This is the God of Jesus Christ, the God who comes to us in Christ Jesus. Will our God enter the wilderness for us? He has done, in Jesus. Will he cross into the territory of the “prince of this world” for us? He has done, in Jesus. Will he cross the boundary between the living and the dead for us? He has done, in Jesus.
And this lengthy quote is also well worth offering. Leithart discusses the power of prayer, and the often quite necessary need for praying for divine judgement:
The Pentateuch is full of wonders and signs, but Moses never raises the dead, and, apart from Elisha, no one else does either until the time of Jesus. Elijah and Elisha are uniquely carriers of the life of Yahweh.
Prayer is the conduit for the power of the Spirit to go from Yahweh to Elijah and then to radiate life to widows, children, and ultimately Israel. Through prayer, Elijah receives life and food in order to give life and food. Though not stated in this passage, the drought is a response to Elijah’s prayer, as seen in James’s interpretation: “Elijah was a man with a nature like ours, and he prayed earnestly that it would not rain; and it did not rain on the land for three years and six months” (Jas. 5:17). Even before he appears in Kings, Elijah is praying, asking Yahweh to withhold the rain and dew. According to Deuteronomy, when Israel turns from Yahweh and pursues idols, Yahweh will bring all manner of curses (28:15), and among the curses is drought: “The heavens that are over your head shall be as bronze, and the earth that is under you shall be iron. Yahweh will make the rain of your land powder and dust; from heaven it will come down until you are destroyed” (28:23-24). Elijah knows the covenant and understands God’s curses; he observes the idolatries of Omri and Ahab, and he prays that God will keep covenant by cursing a disobedient and rebellious people and driving them to repentance. Elijah anticipates Yahweh’s plans because he knows Yahweh’s character from Scripture.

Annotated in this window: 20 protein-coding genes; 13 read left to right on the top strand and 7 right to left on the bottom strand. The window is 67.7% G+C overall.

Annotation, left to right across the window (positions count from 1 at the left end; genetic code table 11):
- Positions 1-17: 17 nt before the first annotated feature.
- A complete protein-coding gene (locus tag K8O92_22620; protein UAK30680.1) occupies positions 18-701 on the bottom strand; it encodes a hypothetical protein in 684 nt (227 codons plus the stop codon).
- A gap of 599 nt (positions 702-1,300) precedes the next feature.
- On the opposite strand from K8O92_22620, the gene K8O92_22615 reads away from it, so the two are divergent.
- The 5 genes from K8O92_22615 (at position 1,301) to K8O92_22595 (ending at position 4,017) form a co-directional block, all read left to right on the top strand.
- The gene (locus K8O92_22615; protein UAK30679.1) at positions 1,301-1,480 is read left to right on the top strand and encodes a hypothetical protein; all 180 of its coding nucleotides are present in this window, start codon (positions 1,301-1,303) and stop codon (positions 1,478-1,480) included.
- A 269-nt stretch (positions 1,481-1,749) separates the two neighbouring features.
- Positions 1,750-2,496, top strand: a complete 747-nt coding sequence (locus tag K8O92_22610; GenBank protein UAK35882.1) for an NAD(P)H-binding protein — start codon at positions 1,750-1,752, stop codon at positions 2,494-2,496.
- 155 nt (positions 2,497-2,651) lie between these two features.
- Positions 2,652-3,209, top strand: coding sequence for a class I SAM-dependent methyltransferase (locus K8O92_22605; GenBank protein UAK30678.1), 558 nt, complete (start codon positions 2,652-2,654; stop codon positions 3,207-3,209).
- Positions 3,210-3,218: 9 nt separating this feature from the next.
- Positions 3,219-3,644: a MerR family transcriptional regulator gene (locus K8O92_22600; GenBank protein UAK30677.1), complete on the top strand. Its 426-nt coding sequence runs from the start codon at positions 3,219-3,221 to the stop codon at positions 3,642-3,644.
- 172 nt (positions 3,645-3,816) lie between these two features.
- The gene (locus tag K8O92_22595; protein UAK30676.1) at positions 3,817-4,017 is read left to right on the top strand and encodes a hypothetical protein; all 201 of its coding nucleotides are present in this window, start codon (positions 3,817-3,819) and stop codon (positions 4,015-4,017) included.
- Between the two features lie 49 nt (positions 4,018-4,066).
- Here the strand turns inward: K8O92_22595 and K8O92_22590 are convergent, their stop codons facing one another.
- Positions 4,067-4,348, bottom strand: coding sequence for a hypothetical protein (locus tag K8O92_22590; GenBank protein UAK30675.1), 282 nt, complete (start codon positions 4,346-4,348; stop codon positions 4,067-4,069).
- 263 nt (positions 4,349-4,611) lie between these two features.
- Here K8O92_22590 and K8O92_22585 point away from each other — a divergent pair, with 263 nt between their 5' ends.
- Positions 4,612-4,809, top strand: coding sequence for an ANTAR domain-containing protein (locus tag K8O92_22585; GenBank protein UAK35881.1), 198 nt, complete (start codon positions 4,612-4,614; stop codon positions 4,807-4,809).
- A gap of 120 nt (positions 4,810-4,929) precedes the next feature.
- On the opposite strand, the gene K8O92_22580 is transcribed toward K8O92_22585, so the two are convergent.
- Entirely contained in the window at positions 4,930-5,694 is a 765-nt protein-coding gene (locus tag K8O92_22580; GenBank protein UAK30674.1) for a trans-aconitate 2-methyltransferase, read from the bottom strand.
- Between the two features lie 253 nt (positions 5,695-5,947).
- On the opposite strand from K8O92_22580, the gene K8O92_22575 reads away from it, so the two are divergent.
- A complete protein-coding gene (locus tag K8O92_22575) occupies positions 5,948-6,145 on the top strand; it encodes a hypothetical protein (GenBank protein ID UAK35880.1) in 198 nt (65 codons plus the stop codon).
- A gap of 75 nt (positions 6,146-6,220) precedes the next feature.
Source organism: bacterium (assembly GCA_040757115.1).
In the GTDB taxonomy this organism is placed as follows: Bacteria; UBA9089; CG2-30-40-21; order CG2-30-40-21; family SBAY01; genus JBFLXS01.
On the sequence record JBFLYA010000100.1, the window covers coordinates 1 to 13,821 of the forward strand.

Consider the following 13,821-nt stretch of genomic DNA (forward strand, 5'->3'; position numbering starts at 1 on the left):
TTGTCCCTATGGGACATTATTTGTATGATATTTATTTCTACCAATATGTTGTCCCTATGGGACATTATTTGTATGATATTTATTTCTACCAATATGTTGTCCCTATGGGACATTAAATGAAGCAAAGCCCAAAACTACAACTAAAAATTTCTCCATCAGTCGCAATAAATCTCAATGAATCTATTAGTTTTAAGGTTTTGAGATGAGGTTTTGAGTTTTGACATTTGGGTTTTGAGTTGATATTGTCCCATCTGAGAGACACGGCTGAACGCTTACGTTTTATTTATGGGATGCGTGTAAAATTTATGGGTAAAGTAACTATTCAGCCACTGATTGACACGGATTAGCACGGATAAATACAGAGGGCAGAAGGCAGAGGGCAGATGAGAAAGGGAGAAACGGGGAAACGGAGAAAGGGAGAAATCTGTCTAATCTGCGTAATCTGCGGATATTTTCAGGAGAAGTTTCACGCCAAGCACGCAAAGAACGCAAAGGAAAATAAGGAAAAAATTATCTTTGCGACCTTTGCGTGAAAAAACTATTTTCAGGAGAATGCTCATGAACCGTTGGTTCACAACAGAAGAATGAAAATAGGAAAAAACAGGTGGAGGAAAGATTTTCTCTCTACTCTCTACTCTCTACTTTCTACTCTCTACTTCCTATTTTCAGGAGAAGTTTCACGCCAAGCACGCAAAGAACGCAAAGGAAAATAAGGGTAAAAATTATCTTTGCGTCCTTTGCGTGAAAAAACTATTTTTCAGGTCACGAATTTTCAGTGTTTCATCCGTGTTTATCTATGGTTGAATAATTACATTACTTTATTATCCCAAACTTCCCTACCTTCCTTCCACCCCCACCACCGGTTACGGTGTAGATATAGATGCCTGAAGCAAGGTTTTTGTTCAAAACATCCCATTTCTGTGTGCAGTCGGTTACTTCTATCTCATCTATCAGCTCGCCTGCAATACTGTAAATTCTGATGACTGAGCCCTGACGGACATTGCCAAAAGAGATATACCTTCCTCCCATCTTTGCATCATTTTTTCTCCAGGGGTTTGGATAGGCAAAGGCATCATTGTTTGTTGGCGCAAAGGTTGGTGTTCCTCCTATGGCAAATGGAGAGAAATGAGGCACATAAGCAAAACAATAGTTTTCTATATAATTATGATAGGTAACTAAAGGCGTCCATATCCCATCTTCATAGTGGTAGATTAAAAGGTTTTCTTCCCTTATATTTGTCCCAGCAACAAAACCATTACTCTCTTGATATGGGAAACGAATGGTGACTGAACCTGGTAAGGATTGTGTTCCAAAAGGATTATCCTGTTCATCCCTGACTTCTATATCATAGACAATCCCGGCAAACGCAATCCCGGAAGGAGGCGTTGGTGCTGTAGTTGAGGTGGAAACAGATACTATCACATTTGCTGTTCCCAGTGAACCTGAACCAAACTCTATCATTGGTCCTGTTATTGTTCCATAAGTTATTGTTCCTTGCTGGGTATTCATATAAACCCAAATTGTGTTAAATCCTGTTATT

Elijah’s first prayer is a prayer for judgment, not a prayer for stability and calm or the maintenance of the status quo. For Elijah, the status quo is intolerable. He cannot overlook the fact that Israel, the people of Yahweh, turns to Baal and other false gods, and he does not want Yahweh to overlook that fact either. Such prayers do not spring easily to the minds and lips of modern Christians, but the Psalms are full of petition for judgments and exhortations to praise when God answers (e.g., Ps. 96:11-13). Prayers for judgment do not come out of delight in destruction and death, nor does such prayer arise from a harsh and vindictive spirit. When God judges, he enters a disordered world, a world where nothing is as it should be, to reorder it and set things right. When we pray for judgment, we are simply praying that God will set things right, and that he not be satisfied with things as they are, that he keeps his promises to establish peace and right in the creation.
And one final quote from the end of the chapter:
Yahweh is the boundary-transgressing, infinite, boundless God. He never retreats, never suffers a setback, is never frustrated. Nothing can hold him or hold him back. Drought cannot limit him; in fact, he sends the drought. Death cannot keep him away. He is the lord of life and of death and demonstrates his power over life and death in the resurrection of Jesus. And he promises to put his infinite resources at the disposal of those who pray in righteousness and faith. He is our helper, ready and waiting to receive ‘instructions’ through the effectual fervent prayers of righteous believers.
These are great truths from a great portion of Scripture. Thank you to Peter Leithart for making them available to us.